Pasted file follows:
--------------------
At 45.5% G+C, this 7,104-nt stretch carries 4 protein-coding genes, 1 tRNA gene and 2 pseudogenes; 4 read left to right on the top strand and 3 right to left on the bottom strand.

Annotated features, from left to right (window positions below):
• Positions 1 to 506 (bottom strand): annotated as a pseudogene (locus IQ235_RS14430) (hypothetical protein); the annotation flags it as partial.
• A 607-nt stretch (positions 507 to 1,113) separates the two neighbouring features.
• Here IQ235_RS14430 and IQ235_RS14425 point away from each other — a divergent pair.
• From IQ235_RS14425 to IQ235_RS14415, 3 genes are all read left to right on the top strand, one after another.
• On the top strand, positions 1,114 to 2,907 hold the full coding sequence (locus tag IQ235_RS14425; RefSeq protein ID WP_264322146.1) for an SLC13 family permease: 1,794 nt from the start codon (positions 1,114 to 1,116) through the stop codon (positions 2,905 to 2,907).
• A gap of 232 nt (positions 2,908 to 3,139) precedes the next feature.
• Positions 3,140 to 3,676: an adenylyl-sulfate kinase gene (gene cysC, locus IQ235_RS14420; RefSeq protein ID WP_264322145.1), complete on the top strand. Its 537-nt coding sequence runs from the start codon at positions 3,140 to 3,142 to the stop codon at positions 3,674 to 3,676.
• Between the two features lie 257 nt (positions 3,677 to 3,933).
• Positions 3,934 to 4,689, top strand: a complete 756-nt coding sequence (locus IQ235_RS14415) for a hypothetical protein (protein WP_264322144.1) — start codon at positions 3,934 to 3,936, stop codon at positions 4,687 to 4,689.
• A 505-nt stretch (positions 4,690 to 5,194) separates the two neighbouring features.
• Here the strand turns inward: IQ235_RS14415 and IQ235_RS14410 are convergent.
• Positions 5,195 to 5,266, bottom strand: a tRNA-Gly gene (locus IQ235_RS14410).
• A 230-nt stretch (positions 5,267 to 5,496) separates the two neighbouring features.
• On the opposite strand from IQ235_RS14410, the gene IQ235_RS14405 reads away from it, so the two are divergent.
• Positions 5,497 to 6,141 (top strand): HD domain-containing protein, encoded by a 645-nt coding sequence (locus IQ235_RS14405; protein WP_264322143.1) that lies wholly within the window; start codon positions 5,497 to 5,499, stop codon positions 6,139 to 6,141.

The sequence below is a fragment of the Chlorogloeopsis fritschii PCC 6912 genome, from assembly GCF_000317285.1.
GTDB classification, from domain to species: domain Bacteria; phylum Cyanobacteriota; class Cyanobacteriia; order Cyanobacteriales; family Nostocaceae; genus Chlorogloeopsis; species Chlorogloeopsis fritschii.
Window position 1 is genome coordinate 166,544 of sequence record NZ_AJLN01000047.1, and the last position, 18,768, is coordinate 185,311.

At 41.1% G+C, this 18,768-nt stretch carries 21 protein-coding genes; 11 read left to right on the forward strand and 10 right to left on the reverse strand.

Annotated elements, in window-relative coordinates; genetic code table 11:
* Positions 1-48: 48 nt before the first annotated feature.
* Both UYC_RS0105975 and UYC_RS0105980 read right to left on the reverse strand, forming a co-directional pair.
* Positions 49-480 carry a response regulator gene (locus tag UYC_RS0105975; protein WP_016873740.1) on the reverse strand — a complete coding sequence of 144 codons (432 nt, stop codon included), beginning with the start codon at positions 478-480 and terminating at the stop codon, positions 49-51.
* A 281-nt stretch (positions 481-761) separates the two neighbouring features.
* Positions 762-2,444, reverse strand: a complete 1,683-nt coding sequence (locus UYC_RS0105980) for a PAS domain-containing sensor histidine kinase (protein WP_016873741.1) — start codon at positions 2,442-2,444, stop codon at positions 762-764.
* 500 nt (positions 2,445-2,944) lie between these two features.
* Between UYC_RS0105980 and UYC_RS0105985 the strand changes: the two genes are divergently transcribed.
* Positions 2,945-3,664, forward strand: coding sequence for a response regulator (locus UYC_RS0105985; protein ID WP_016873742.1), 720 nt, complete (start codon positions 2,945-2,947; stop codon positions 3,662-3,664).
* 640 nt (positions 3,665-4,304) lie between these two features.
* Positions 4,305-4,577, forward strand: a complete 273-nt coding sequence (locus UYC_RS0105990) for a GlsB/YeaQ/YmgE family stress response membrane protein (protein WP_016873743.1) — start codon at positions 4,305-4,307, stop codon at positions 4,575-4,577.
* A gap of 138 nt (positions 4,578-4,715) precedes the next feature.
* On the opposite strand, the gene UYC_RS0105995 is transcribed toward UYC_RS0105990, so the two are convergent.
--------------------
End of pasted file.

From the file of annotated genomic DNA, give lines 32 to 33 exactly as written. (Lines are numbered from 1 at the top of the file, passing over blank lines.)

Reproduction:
* Positions 4,305-4,577, forward strand: a complete 273-nt coding sequence (locus UYC_RS0105990) for a GlsB/YeaQ/YmgE family stress response membrane protein (protein WP_016873743.1) — start codon at positions 4,305-4,307, stop codon at positions 4,575-4,577.
* A gap of 138 nt (positions 4,578-4,715) precedes the next feature.